10 years ago

you could temporarily add a backtrace in the insert_with_markers() function.

$log = get_option('rewrite_used_log', array());
$log[] = debug_backtrace();
update_option('rewrite_used_log', $log);

and then in wp-config.php, after WP is loaded:

if ( isset($_GET['test']) && current_user_can('manage_options') ) {
header('Content-Type: text/plain; Charset: UTF-8');

#9 @Denis-de-Bernardy
10 years ago

don't forget to delete the option at some point, too. if it's really getting regenerated on every page load, it can huge very quickly.

#10 @miqrogroove
10 years ago

Denis, I noticed something really weird happen just now. I was editing my .htaccess file, and because I'm too lazy to do the temporary file thing, I simply FTP'd it over the existing file. For some reason this caused WordPress to flush the interal rewrite rules. Normally I wouldn't notice something like that, but I had a bug in one of my rewrite hooks, and this took down the whole website until I fixed my plugin.

Any idea what the connection is between .htaccess changes and spontaneous rule flushing?

#11 @miqrogroove
10 years ago

Looks like WordPress will do a rule flush any time a page is deleted. I haven't found anything that would cause it to happen spontaneously due to .htaccess changes.

The temporary file idea is a good one. Not all servers have a temporary directory set up correctly, but that could be tested to fall back on direct writes.

#12 @miqrogroove
10 years ago

flush_rules is also indirectly hooked for saving page type posts. In the situation I mentioned above, there's a good chance I had edited a page right before editing the .htaccess file, and it was just a coincidence.

#13 @miqrogroove
10 years ago

Another important thing that needs to happen in insert_with_markers() is to NOT write to the file if the output is identical to the input.

#14 @miqrogroove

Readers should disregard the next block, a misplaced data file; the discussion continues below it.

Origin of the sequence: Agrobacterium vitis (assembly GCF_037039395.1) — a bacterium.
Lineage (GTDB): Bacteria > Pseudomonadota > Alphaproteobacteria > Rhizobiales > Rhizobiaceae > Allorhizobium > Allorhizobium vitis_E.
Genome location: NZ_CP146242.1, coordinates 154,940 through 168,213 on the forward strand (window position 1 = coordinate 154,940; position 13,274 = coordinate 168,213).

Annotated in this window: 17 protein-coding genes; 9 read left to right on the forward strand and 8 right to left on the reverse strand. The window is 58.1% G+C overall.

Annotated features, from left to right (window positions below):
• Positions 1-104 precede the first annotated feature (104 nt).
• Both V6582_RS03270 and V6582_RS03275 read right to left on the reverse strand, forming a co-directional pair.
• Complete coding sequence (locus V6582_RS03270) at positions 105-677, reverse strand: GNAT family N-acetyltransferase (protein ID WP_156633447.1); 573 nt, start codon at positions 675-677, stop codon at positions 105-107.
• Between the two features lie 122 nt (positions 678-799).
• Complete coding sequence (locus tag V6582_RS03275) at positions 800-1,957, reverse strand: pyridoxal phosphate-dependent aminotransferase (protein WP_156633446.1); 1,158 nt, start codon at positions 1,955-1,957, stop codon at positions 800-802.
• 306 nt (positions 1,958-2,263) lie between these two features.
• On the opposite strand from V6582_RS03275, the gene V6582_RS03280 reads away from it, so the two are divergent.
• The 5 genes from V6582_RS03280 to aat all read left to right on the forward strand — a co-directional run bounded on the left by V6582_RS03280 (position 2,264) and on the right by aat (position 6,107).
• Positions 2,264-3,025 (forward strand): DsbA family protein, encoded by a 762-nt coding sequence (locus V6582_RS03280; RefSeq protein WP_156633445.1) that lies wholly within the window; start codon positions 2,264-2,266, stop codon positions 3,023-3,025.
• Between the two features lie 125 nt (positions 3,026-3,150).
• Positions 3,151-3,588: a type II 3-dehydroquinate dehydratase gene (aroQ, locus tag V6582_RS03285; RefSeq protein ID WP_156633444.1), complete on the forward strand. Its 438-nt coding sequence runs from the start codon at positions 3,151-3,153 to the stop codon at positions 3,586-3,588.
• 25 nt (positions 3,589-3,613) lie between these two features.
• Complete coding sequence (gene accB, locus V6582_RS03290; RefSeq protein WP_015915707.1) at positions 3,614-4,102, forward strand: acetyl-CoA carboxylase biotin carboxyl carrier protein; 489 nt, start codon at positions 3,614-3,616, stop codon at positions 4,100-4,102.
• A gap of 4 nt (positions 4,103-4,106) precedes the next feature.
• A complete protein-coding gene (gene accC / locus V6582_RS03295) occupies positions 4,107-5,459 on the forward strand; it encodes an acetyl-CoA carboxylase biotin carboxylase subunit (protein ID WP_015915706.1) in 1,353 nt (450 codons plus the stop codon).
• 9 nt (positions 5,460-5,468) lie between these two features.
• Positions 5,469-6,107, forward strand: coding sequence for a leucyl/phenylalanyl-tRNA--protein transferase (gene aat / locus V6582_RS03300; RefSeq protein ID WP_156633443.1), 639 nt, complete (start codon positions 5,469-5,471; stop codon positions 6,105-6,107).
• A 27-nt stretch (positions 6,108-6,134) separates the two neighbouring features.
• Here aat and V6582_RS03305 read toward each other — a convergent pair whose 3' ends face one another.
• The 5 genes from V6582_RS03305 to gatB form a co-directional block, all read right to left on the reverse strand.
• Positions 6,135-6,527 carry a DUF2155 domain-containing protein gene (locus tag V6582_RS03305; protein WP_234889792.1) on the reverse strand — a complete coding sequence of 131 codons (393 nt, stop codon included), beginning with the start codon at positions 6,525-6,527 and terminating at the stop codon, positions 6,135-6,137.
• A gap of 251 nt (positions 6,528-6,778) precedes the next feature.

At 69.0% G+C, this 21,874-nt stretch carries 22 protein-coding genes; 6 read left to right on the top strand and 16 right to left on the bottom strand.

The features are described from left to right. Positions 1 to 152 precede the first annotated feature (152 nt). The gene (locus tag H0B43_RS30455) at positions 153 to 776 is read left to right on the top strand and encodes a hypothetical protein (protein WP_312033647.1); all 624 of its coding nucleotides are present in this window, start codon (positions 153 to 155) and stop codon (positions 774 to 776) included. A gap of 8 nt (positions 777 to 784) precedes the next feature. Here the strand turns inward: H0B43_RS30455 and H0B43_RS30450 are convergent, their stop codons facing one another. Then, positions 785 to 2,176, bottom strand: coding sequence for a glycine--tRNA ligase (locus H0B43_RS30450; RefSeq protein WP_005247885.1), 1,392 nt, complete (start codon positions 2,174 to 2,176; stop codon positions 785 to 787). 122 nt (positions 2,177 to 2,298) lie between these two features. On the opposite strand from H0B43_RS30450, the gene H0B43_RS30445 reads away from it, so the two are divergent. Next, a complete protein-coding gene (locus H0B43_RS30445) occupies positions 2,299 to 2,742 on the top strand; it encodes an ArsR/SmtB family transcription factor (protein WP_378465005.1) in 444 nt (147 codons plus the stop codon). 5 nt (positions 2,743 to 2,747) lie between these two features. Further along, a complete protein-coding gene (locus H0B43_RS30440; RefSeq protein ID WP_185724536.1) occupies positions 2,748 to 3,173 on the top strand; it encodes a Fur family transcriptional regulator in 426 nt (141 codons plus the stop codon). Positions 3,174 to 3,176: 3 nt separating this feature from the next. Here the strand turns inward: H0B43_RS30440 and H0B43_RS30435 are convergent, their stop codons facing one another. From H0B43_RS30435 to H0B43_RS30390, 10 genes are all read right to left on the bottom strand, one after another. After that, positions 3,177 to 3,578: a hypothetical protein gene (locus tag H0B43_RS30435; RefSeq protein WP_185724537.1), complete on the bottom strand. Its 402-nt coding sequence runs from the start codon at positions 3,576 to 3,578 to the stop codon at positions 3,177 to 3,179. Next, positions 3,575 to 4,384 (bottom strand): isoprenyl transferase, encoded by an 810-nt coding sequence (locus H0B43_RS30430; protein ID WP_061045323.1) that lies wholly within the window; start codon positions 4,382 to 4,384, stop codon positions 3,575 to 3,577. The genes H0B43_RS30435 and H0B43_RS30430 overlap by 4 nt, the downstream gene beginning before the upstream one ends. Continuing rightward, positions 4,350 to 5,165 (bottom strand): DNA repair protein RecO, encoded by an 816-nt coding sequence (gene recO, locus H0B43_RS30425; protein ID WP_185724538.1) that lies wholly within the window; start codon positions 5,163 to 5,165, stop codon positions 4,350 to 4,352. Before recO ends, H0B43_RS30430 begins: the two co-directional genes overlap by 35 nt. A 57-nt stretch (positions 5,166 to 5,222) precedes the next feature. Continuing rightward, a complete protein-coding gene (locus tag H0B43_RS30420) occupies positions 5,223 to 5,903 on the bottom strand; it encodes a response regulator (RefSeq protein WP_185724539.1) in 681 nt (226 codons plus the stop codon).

10 years ago

See related ticket #12324

#15 @miqrogroove
10 years ago

The logic flaw described by the other ticket is caused by the insert function running out of control when any duplicate marker exists within .htaccess. The insert function needs to return unconditionally if that condition is ever encountered.

#16 @miqrogroove
10 years ago

We also have a documentation problem where rewrite(FALSE) is not explicitly shown in code snippets:


#17 @miqrogroove
10 years ago


#18 @miqrogroove
10 years ago

  • Keywords needs-patch added; reporter-feedback removed

Another bug to throw on the pile here:

GET /wp-admin/options-permalink.php

... causes a flush every time D:

#19 @westi
10 years ago

  • Keywords early added
  • Milestone changed from 3.0 to 3.1
  • Owner changed from ryan to westi
  • Status changed from new to accepted

I don't think that adding locking around the file write is the right thing to do here.

The correct solution is to only write the file changes when necessary - which considering the content of the rules we write is not very often.

Moving out of 3.0 for now as we don't have a suitable patch and we are close release.

#20 @nacin
10 years ago

  • Keywords early removed
  • Milestone changed from Awaiting Triage to Future Release

#21 @retlehs
7 years ago

  • Cc retlehs added

#22 @loushou
6 years ago

  • Keywords has-patch added; needs-patch removed

After reading this whole thing, I totally agree that the right approach is to only write the config files when they actually have changes that need writing, instead of some other approach of limiting writing. A little digging shows that the IIS write functions already seem to do this. The mod_rewrite config writing function however does not seem to cover this yet.

The function already checks if the block exists, but it does not make any distinction of whether it is the same block or not, and just blindly overwrites it. I adapted the function to test if the found block is the same block we are writing. If it is, we just don't write. If it is not the same block, then we replace it. Also if the file does not exist, or the block does not exist already, we still add it to the end of the file.

Seems to work on 4.0+ (and the current nightly). Discuss.

6 years ago

patch for the mod_rewrite config to only write the file when needed

6 years ago

THE CORRECT PATCH. the first one was an earlier, bad version i had

#23 @chriscct7
5 years ago

  • Keywords needs-refresh added